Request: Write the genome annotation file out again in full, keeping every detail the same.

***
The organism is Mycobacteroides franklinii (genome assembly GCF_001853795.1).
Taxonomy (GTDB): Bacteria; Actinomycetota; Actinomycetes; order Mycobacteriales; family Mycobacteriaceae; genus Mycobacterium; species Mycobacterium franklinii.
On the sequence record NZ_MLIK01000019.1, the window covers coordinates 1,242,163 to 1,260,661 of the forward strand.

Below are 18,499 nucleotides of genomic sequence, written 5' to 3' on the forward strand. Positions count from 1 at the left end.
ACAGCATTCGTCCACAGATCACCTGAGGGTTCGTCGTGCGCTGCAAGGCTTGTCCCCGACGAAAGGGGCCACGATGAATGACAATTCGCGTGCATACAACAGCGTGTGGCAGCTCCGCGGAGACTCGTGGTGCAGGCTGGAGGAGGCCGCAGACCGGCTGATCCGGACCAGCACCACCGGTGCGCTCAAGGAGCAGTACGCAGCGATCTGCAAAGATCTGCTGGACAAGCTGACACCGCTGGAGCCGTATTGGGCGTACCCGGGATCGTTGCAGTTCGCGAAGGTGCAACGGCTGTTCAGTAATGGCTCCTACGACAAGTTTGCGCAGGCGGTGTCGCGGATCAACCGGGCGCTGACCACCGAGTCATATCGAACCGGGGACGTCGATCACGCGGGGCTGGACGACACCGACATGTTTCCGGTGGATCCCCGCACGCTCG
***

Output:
The organism is Mycobacteroides franklinii (genome assembly GCF_001853795.1).
Taxonomy (GTDB): Bacteria; Actinomycetota; Actinomycetes; order Mycobacteriales; family Mycobacteriaceae; genus Mycobacterium; species Mycobacterium franklinii.
On the sequence record NZ_MLIK01000019.1, the window covers coordinates 1,242,163 to 1,260,661 of the forward strand.

Below are 18,499 nucleotides of genomic sequence, written 5' to 3' on the forward strand. Positions count from 1 at the left end.
ACAGCATTCGTCCACAGATCACCTGAGGGTTCGTCGTGCGCTGCAAGGCTTGTCCCCGACGAAAGGGGCCACGATGAATGACAATTCGCGTGCATACAACAGCGTGTGGCAGCTCCGCGGAGACTCGTGGTGCAGGCTGGAGGAGGCCGCAGACCGGCTGATCCGGACCAGCACCACCGGTGCGCTCAAGGAGCAGTACGCAGCGATCTGCAAAGATCTGCTGGACAAGCTGACACCGCTGGAGCCGTATTGGGCGTACCCGGGATCGTTGCAGTTCGCGAAGGTGCAACGGCTGTTCAGTAATGGCTCCTACGACAAGTTTGCGCAGGCGGTGTCGCGGATCAACCGGGCGCTGACCACCGAGTCATATCGAACCGGGGACGTCGATCACGCGGGGCTGGACGACACCGACATGTTTCCGGTGGATCCCCGCACGCTCG